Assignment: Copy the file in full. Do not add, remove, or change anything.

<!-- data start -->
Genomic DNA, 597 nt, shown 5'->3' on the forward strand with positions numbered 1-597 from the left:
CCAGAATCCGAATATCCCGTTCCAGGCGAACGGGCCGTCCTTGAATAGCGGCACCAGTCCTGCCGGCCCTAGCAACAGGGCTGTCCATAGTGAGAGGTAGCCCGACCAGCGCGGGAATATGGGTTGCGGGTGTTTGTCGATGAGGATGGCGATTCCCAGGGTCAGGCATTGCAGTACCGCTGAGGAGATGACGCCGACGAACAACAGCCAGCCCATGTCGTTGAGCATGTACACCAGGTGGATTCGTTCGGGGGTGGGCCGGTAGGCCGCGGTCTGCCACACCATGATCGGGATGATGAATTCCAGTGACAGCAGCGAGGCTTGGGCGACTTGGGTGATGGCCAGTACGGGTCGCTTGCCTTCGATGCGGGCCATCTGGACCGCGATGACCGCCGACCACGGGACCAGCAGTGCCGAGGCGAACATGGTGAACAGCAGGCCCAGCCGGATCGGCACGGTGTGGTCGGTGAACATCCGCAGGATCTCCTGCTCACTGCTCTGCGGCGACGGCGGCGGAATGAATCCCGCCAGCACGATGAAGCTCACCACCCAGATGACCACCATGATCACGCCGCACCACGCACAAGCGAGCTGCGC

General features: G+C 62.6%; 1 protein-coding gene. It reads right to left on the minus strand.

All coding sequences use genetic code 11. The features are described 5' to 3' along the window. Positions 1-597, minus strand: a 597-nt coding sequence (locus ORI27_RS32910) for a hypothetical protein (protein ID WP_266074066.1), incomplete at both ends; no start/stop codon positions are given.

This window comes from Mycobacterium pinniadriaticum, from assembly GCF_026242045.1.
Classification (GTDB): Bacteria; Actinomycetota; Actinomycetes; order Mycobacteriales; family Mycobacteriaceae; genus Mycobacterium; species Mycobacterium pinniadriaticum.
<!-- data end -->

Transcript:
Genomic DNA, 597 nt, shown 5'->3' on the forward strand with positions numbered 1-597 from the left:
CCAGAATCCGAATATCCCGTTCCAGGCGAACGGGCCGTCCTTGAATAGCGGCACCAGTCCTGCCGGCCCTAGCAACAGGGCTGTCCATAGTGAGAGGTAGCCCGACCAGCGCGGGAATATGGGTTGCGGGTGTTTGTCGATGAGGATGGCGATTCCCAGGGTCAGGCATTGCAGTACCGCTGAGGAGATGACGCCGACGAACAACAGCCAGCCCATGTCGTTGAGCATGTACACCAGGTGGATTCGTTCGGGGGTGGGCCGGTAGGCCGCGGTCTGCCACACCATGATCGGGATGATGAATTCCAGTGACAGCAGCGAGGCTTGGGCGACTTGGGTGATGGCCAGTACGGGTCGCTTGCCTTCGATGCGGGCCATCTGGACCGCGATGACCGCCGACCACGGGACCAGCAGTGCCGAGGCGAACATGGTGAACAGCAGGCCCAGCCGGATCGGCACGGTGTGGTCGGTGAACATCCGCAGGATCTCCTGCTCACTGCTCTGCGGCGACGGCGGCGGAATGAATCCCGCCAGCACGATGAAGCTCACCACCCAGATGACCACCATGATCACGCCGCACCACGCACAAGCGAGCTGCGC

General features: G+C 62.6%; 1 protein-coding gene. It reads right to left on the minus strand.

All coding sequences use genetic code 11. The features are described 5' to 3' along the window. Positions 1-597, minus strand: a 597-nt coding sequence (locus ORI27_RS32910) for a hypothetical protein (protein ID WP_266074066.1), incomplete at both ends; no start/stop codon positions are given.

This window comes from Mycobacterium pinniadriaticum, from assembly GCF_026242045.1.
Classification (GTDB): Bacteria; Actinomycetota; Actinomycetes; order Mycobacteriales; family Mycobacteriaceae; genus Mycobacterium; species Mycobacterium pinniadriaticum.